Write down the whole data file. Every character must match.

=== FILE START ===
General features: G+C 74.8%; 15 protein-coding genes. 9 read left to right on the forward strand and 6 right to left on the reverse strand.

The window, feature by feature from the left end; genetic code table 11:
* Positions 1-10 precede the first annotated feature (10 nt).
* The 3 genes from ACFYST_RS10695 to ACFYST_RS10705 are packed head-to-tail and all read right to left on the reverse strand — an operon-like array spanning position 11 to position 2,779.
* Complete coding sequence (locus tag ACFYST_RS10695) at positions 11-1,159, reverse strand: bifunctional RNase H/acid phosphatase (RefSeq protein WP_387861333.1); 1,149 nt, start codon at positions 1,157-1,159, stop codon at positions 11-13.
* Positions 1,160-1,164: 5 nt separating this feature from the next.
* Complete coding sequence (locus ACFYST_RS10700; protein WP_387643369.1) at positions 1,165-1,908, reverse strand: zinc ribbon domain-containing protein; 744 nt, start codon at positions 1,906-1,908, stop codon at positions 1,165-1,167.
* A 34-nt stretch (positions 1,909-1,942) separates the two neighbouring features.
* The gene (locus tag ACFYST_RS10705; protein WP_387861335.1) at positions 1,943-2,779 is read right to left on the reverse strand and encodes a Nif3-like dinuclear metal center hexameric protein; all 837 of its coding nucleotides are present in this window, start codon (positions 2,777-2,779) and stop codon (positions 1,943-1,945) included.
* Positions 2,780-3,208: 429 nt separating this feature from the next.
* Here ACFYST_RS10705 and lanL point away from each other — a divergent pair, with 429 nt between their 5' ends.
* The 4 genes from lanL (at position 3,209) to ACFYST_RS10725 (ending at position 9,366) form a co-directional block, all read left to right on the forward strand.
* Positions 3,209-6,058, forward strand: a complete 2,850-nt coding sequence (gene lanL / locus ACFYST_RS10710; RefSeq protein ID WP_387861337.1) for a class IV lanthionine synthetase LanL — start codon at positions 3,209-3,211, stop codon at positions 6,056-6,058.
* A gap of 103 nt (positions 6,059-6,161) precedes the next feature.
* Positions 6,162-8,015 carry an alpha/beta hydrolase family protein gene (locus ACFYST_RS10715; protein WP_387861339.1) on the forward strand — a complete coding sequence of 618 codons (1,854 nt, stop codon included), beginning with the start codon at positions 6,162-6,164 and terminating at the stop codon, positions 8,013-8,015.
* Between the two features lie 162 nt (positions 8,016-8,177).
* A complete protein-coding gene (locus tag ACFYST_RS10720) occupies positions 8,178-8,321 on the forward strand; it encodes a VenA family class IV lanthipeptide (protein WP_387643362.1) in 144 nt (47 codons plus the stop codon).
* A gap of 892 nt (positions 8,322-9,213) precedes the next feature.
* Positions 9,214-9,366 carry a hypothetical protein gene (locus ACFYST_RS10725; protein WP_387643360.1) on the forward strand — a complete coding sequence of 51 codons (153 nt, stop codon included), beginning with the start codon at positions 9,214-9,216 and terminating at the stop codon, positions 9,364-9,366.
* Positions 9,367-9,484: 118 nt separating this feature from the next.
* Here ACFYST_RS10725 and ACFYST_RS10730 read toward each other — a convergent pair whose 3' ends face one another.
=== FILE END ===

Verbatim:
General features: G+C 74.8%; 15 protein-coding genes. 9 read left to right on the forward strand and 6 right to left on the reverse strand.

The window, feature by feature from the left end; genetic code table 11:
* Positions 1-10 precede the first annotated feature (10 nt).
* The 3 genes from ACFYST_RS10695 to ACFYST_RS10705 are packed head-to-tail and all read right to left on the reverse strand — an operon-like array spanning position 11 to position 2,779.
* Complete coding sequence (locus tag ACFYST_RS10695) at positions 11-1,159, reverse strand: bifunctional RNase H/acid phosphatase (RefSeq protein WP_387861333.1); 1,149 nt, start codon at positions 1,157-1,159, stop codon at positions 11-13.
* Positions 1,160-1,164: 5 nt separating this feature from the next.
* Complete coding sequence (locus ACFYST_RS10700; protein WP_387643369.1) at positions 1,165-1,908, reverse strand: zinc ribbon domain-containing protein; 744 nt, start codon at positions 1,906-1,908, stop codon at positions 1,165-1,167.
* A 34-nt stretch (positions 1,909-1,942) separates the two neighbouring features.
* The gene (locus tag ACFYST_RS10705; protein WP_387861335.1) at positions 1,943-2,779 is read right to left on the reverse strand and encodes a Nif3-like dinuclear metal center hexameric protein; all 837 of its coding nucleotides are present in this window, start codon (positions 2,777-2,779) and stop codon (positions 1,943-1,945) included.
* Positions 2,780-3,208: 429 nt separating this feature from the next.
* Here ACFYST_RS10705 and lanL point away from each other — a divergent pair, with 429 nt between their 5' ends.
* The 4 genes from lanL (at position 3,209) to ACFYST_RS10725 (ending at position 9,366) form a co-directional block, all read left to right on the forward strand.
* Positions 3,209-6,058, forward strand: a complete 2,850-nt coding sequence (gene lanL / locus ACFYST_RS10710; RefSeq protein ID WP_387861337.1) for a class IV lanthionine synthetase LanL — start codon at positions 3,209-3,211, stop codon at positions 6,056-6,058.
* A gap of 103 nt (positions 6,059-6,161) precedes the next feature.
* Positions 6,162-8,015 carry an alpha/beta hydrolase family protein gene (locus ACFYST_RS10715; protein WP_387861339.1) on the forward strand — a complete coding sequence of 618 codons (1,854 nt, stop codon included), beginning with the start codon at positions 6,162-6,164 and terminating at the stop codon, positions 8,013-8,015.
* Between the two features lie 162 nt (positions 8,016-8,177).
* A complete protein-coding gene (locus tag ACFYST_RS10720) occupies positions 8,178-8,321 on the forward strand; it encodes a VenA family class IV lanthipeptide (protein WP_387643362.1) in 144 nt (47 codons plus the stop codon).
* A gap of 892 nt (positions 8,322-9,213) precedes the next feature.
* Positions 9,214-9,366 carry a hypothetical protein gene (locus ACFYST_RS10725; protein WP_387643360.1) on the forward strand — a complete coding sequence of 51 codons (153 nt, stop codon included), beginning with the start codon at positions 9,214-9,216 and terminating at the stop codon, positions 9,364-9,366.
* Positions 9,367-9,484: 118 nt separating this feature from the next.
* Here ACFYST_RS10725 and ACFYST_RS10730 read toward each other — a convergent pair whose 3' ends face one another.